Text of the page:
Monday, September 29, 2014


                          Bernard Gallacher at the Scottish Golf Awards night earlier in the year.



Bernard Gallacher had a heart attack the last time he was in the top half of Scotland - Aberdeen, to be precise - but that is all behind him now and let's hope he returns south of the Border at the end of this week with far happier memories than his last trip North.

Gallacher, who played in eight consecutive matches from 1969 to 1983  and was later three times team captain in a row, extends the Ryder Cup flavour into this week's last big event of the 2014 PGA in Scotland Tour - the £40,000 Tomatin Single Malt 54-hole pro-am over three of the North of Scotland's classic links courses, Royal Dornoch, Nairn and Castle Stuart.
Wentworth's Gallacher, whose nephew Stephen made his Ryder Cup debut at Gleneagles, is an eye-catching name in a field of the Scottish stars from leading money-winner again, Greig Hutcheon, through Greg McBain, winner of the recent winner of the Paul Lawrie Invitational and runner-up in this event 12 months ago, to Hayston's Stephen Gray who has won the "Tomatin" in its first two years.
Gray's top prize last year was £6,500; McBain received £5,000 and, in Tartan Tour terms, there will again be big money to be won down through the final top 10 and beyond.
Gray's winning total 12 months ago was 11-under-par 203.
The three-day event starts Tuesday with approximately 17 pros and their teams of amateurs playing each course and rotating round the others to finish on Thursday.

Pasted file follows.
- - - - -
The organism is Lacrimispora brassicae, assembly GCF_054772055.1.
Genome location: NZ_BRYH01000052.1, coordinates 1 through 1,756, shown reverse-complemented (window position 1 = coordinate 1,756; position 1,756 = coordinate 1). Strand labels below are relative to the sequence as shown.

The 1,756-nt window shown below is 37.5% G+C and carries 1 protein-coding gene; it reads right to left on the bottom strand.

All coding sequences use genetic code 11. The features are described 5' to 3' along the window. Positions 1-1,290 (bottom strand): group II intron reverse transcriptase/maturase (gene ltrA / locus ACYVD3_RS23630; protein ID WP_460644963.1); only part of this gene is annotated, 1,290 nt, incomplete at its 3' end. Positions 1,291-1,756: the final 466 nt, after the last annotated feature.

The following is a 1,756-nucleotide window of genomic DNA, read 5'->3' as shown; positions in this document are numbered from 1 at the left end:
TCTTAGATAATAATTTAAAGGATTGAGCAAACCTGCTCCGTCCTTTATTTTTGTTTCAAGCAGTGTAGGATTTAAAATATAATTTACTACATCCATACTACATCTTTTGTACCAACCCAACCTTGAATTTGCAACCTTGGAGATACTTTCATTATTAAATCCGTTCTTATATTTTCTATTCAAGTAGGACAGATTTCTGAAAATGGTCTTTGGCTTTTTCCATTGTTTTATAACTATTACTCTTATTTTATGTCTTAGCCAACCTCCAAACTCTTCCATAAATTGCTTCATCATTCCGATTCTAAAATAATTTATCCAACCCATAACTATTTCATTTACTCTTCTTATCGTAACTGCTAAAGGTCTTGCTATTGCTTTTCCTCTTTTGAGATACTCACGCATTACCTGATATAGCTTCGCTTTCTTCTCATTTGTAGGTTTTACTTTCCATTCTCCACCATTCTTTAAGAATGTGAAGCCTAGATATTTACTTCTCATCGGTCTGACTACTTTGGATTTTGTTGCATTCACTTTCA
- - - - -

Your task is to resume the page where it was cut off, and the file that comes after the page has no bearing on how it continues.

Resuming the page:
+Other names to note include Lloyd Saltman (Archerfield Links) and Bruce Davidson (River Oaks, Texas), the man who set up and owned the King's Links Golf Centre at the Aberdeen Links before he moved to the United States.
+Bernard Gallacher was one of the guest speakers at The Marcliffe Hotel tonight - in the same room where he collapsed - at a Deeside Golf Club dinner to honour Stewart Spencr, proprietor of the hotel who is retiring nearer the end of the year.
Also among the guests of the Paul  Lawrience Foundation function was Paul Lawrie himself (well, with his wife Marian) and fellow Ryder Cup player Harry Bannerman, GB and Ireland women's team captain for 2015-2016, Elaine Farquharson, an honorary member of Deeside GC.
Hope Bernard Gallacher made it up North in time to tee off on Tuesday morning. It was nearer midnight before the function ended - but everybody had a very enjoyable night.
Bannerman voiced the opinion that every member of both Ryder Cup teams should play in each session which he suggested should be:
Day 1 - Six foursomes or six four-ball matches.
Day 2 - Six foursomes or fsix four-ball matches.
Day 3 - 12 singles.
Bernard Gallacher thought that would be quite a good idea instead of leaving four of the world's best players to twiddle their thumbs at each session of the first two days under the present arrangements.
The raffle and auction raised a five-figure sum jointly for the Paul Lawrie Foundation and Bernard Gallacher's every-club-should-have-a- defibrilator campaign. 



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